Planning?? We can't have any of that thank you very much.
    Money can't be spent on route planning apps when it is needed to create another level of management at inflated salaries.:D
     
    ascu75 and Trannifan like this.
  16. Mark101

    Mark101 Well-Known Member

    I believe conditions have changed since some court cases, but a bit like some fast food establishments, staff used to be considered off duty driving between clients and weren't paid for time driving between clients. Of course the vast majority of these care workers have to use their own vehicles moving job to job because 'having own car' is a requirement of employment. Basically this is all care on the cheap and the state of exhaustion (Leading to errors in care) can very often be excessive and down right dangerous.
     
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  17. Mark101

    Mark101 Well-Known Member

    Medication on the floor is a very big no no now and it has to be written off as such. I had a couple of pills go on the floor in Addenbrooke's and I noted how they handled them. Even at my wife's place of employment, which is a care in the community facility, they send floor drops back to Lloyds Pharmacy for disposal.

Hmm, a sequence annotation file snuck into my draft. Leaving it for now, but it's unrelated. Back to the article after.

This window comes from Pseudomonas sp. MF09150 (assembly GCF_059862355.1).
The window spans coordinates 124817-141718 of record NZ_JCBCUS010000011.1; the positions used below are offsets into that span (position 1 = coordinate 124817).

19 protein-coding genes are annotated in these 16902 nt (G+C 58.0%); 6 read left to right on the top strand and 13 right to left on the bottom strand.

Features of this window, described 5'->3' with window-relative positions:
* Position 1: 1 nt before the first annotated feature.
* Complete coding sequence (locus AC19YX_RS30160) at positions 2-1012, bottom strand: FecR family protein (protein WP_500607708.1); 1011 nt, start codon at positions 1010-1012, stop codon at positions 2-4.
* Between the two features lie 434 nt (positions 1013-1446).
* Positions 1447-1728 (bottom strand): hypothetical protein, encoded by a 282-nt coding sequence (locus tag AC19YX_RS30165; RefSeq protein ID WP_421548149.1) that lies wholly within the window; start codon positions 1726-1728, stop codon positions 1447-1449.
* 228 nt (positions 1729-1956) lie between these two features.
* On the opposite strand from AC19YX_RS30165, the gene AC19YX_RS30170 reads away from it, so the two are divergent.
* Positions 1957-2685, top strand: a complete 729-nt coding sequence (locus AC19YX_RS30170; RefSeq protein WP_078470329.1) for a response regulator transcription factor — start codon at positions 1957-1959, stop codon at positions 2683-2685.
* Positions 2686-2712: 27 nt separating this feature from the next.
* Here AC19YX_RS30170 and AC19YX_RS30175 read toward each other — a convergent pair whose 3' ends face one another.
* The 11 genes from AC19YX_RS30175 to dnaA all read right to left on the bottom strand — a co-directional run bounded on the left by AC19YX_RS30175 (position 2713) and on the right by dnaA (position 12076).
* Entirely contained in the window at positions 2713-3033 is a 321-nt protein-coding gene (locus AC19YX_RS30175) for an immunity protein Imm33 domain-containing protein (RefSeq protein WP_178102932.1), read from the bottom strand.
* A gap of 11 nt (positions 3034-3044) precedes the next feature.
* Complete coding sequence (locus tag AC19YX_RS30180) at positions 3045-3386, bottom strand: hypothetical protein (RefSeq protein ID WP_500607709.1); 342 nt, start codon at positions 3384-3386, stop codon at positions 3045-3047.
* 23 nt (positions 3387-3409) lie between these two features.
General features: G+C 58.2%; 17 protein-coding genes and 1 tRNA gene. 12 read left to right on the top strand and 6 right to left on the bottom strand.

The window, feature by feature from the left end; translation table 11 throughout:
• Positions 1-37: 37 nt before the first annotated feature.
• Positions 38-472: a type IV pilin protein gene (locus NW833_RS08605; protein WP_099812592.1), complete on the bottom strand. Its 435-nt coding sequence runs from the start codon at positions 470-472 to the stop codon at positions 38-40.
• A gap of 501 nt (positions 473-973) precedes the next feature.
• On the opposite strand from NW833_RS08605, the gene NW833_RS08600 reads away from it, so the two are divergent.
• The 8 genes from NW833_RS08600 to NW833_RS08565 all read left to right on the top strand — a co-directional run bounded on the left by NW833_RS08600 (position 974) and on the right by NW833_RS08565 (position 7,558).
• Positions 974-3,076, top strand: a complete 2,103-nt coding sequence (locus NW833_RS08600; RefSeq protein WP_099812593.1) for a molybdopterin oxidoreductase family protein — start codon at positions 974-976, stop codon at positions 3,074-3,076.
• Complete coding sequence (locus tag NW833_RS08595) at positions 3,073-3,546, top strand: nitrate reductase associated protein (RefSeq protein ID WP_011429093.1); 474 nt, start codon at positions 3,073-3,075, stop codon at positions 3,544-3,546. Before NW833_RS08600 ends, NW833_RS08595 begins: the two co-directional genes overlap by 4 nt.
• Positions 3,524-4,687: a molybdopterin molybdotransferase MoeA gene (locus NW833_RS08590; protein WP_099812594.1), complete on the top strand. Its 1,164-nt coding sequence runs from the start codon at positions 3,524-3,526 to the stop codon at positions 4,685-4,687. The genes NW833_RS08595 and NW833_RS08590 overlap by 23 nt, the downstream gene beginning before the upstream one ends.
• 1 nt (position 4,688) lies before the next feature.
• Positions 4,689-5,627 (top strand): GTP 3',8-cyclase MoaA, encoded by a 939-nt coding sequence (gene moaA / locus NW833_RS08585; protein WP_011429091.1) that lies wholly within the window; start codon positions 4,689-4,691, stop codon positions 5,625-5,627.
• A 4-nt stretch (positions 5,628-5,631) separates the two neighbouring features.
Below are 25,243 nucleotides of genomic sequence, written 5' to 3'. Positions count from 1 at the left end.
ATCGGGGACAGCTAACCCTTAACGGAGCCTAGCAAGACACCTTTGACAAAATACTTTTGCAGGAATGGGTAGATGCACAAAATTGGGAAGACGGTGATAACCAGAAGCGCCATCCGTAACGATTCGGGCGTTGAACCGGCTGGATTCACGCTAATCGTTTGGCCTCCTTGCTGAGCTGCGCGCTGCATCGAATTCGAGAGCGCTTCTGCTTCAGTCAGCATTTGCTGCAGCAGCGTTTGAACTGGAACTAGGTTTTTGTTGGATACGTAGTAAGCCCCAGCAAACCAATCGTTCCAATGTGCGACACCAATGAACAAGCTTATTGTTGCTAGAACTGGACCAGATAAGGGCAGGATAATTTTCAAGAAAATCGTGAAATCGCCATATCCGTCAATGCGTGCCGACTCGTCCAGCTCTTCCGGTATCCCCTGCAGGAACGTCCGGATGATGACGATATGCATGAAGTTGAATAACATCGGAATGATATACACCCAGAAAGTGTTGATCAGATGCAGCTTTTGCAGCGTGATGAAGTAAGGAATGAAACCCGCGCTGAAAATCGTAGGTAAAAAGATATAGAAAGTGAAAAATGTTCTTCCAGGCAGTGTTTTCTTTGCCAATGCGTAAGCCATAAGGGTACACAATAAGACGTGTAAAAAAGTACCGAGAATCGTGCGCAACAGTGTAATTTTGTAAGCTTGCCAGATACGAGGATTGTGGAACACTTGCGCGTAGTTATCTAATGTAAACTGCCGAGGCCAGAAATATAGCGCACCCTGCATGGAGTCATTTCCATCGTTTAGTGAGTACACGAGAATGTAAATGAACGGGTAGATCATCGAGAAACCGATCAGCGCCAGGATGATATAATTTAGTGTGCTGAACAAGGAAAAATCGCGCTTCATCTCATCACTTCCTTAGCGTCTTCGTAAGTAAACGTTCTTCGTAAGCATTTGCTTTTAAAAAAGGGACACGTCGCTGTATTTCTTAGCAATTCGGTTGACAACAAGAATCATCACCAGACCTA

ascu75 likes this.
  18. Andrew Flannigan

    Andrew Flannigan Well-Known Member

    ...yet members of parliament claim expenses for all their travel, on top of their obscenely high salaries. I'll repeat what I've written before: all politicians and their family members should receive only the national minimum wage during their term of office. That might just concentrate their minds on the problems that face the majority of citizens.
     
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  19. Catriona

    Catriona Well-Known Member

    I remember how when my m-i-l was in a nursing home at the end, they put the pills out at people's places at the table. My m-i-l gaily took all the pills when she sat down in the wrong place and she ended up in hospital. Not much thought in that place, which cost an arm and a leg.
     
    Last edited: Oct 31, 2020
    ascu75 likes this.
  20. steveandthedogs

    steveandthedogs Well-Known Member

    Not only that, my Tory claims for "Dependant's Travel". This to get to her holiday home, sorry, constituency home.

    As well as anything else she can think of to claim.
    Oh, and she voted to stop meals for hungry kids.

    S